We tested Vodacom’s Linea watch — but it did not work

MyBroadband bought the Linea panic button watch from Vodacom but could not get it to work despite trying all Vodacom’s support channels.

Vodacom launched the Linea Watch in April, describing it as a “digital wristwatch featuring a built-in panic button”.

The watch, which comes with an embedded Vodacom Smart SIM, aims to empower people who cannot speak for themselves.

Pressing its panic button will send an SMS to five pre-determined trusted contacts with a date, time and a live GPS location link that they can monitor for 30 minutes.

It sounds like an excellent device for elderly people who may need help after a fall or children who can not call their parents under certain circumstances.

We decided to buy one and put it through its paces. This was easier said than done.

The watch is only available through the Vodacom Online Store for R499 once-off, and the subscription for the basic service is free.

The first problem we encountered was when buying the watch. The product page explicitly states that delivery is free.

However, once you get to your cart, it states that delivery is R130 extra. Free delivery is only available for orders of over R600.

We decided to buy the watch anyway, but we hit the next snag. The first time we tried ordering, the website said the order was completed. We then received an email stating the order was unsuccessful.

We got an SMS that the money was taken from our account and then immediately received two identical emails that the order was confirmed.

The next day we received a bank notification that the transaction was reversed, and when we checked our order number online, it listed the order status as unknown.

We ordered the watch again, and this time things went smoothly. We received only one confirmation email.

We received a watch one business day after ordering it — better than Vodacom’s two to five business days delivery promise.

The device arrived with a simple instruction booklet with 16 steps to set up the watch.

We followed these steps, which included downloading the Linea+ app and registering with a Vodacom number.

We received a confirmation SMS that the Linea Basic Service had been activated.

We could add up to 5 numbers to which messages would be sent when the panic button is pressed, and these users should be able to track the watch for 30 minutes.

We added a few numbers and tried it out.

Although the watch keeps the time, the panic button feature — its selling point — did not work.

After pressing the button, the sunflower image did appear on the screen as expected. It is the confirmation that the messages have been sent out and tracking is active.

However, no messages were sent.

We left the watch for a day to ensure that the service had enough time to activate, but the same problem occurred when we tested it again.

The app has a link for Vodafone customer support, where we chatted with an agent. The agent asked us to use the Vodafone Smart app and play around with various app permissions.

When that did not work, the agent asked us to take the watch outside to ensure that there was a good GPS signal. It also did not work.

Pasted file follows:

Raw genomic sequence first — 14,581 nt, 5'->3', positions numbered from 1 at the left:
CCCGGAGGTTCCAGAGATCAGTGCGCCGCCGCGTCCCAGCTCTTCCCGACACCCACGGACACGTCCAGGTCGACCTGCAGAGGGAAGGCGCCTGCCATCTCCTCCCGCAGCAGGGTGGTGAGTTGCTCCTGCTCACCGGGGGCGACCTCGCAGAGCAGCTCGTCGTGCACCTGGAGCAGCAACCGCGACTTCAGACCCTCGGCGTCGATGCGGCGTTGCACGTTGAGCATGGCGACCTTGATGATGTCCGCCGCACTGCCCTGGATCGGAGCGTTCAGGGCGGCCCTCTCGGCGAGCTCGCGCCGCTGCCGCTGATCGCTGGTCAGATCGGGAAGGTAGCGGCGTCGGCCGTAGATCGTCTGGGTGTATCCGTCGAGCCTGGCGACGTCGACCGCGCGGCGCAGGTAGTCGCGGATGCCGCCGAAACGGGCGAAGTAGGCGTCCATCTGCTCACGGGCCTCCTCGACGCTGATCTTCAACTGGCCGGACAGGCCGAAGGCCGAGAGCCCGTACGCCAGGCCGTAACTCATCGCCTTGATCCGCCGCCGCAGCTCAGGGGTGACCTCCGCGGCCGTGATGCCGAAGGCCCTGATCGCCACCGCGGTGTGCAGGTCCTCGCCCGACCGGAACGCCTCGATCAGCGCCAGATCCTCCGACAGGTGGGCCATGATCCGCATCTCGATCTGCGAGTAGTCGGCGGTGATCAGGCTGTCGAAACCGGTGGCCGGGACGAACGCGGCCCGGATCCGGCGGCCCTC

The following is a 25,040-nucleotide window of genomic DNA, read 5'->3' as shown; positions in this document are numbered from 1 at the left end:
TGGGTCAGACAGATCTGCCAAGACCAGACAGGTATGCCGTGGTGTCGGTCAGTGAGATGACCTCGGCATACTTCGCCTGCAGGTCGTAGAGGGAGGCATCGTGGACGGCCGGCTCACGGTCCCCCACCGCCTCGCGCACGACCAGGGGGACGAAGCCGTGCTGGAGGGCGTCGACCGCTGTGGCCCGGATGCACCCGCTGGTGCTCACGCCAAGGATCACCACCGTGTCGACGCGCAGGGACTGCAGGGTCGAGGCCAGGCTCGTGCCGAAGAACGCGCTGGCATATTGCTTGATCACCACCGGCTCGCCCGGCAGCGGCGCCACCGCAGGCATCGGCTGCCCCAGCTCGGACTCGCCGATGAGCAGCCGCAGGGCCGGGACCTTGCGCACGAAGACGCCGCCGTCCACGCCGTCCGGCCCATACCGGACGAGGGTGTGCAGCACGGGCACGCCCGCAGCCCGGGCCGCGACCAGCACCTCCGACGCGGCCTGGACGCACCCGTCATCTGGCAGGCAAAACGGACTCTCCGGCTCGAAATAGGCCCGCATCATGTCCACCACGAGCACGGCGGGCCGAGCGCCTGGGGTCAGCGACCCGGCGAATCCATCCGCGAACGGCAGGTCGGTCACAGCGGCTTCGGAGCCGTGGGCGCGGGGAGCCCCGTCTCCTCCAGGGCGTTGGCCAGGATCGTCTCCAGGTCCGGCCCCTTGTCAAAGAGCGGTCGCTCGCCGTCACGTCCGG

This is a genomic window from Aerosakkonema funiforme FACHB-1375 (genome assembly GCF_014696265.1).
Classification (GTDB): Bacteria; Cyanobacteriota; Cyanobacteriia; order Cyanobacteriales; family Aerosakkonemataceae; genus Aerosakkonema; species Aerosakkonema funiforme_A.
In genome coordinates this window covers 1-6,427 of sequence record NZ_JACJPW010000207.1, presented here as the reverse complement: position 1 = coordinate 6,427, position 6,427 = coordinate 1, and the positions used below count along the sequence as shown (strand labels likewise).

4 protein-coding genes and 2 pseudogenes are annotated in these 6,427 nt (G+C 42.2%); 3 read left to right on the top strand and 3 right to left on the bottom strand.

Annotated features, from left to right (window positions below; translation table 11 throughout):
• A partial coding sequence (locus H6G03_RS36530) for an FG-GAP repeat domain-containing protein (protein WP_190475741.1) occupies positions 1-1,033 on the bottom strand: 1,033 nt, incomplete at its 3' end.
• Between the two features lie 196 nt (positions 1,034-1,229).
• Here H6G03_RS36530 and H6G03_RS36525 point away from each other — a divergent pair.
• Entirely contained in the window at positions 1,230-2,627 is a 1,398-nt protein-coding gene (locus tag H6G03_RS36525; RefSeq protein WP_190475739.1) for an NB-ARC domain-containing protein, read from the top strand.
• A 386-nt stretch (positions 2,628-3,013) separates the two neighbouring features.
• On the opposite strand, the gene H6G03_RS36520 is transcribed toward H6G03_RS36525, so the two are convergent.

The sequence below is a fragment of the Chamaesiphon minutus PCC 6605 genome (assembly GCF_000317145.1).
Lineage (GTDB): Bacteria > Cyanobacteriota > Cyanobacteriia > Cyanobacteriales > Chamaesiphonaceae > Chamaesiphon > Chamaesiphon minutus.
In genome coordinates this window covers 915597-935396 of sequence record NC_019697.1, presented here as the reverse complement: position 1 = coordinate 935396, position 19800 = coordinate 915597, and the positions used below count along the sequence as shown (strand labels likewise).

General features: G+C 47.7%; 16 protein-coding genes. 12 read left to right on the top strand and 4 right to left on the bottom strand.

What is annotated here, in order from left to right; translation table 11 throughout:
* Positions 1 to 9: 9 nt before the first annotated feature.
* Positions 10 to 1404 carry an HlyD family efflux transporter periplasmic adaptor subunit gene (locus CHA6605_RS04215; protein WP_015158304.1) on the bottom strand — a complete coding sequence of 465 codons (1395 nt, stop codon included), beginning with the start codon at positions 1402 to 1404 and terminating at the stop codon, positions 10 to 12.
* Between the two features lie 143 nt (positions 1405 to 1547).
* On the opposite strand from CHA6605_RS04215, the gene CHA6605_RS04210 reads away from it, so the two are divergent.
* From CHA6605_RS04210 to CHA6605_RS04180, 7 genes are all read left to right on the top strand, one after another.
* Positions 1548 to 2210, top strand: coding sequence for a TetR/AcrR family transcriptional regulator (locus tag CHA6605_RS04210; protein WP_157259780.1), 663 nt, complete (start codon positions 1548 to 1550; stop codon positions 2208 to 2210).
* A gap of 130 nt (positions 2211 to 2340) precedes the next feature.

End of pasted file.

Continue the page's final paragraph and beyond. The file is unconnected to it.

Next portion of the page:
The agent then tried a few more things, but nothing worked. He then asked for three days to try to resolve the problems.

We contacted customer support three business days later, quoting the previous ticket number. We were told that we would be called back later with a resolution.

The same evening, the agent called us and concluded that it was a hardware problem and the watch should be refunded or replaced.

The agent said we could do this at a Vodacom Store, as there was no clear way to do it online.

We visited a nearby Vodacom store and had to wait an hour for a technical consultant to help us, as no one in the store knew about the product.

The technical consulted tried some of the same troubleshooting steps we attempted before but could not get anything working. He also believed it was a hardware problem.

It was time to try to replace the watch or get a refund. The Vodacom store assistant said they could not do this from the store, as seven days had passed since the original order.

The only option was to send the watch for repairs, which would take between two and three weeks.

We then tried to contact Vodacom using online customer support, where the Tobi bot kept freezing before we could get to a consultant. It was unable to make progress.

We called customer service but were moved from one department to the other.

After numerous attempts, we were given an email address that deals with once-off purchases on the online store.

We sent a mail to [email protected] and received an automated response with a reference number.

At the time of writing, we still have the Vodacom Linea watch that does not work.

Vodacom promised that they would collect the watch and that we would receive a refund.

The fact that most customer support agents do not know about the watch, which clearly has serious flaws, gives us little hope that it will be a hit among consumers.


Now read: Vodacom launches panic button watch for R499

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We tested Vodacom’s Linea watch — but it did not work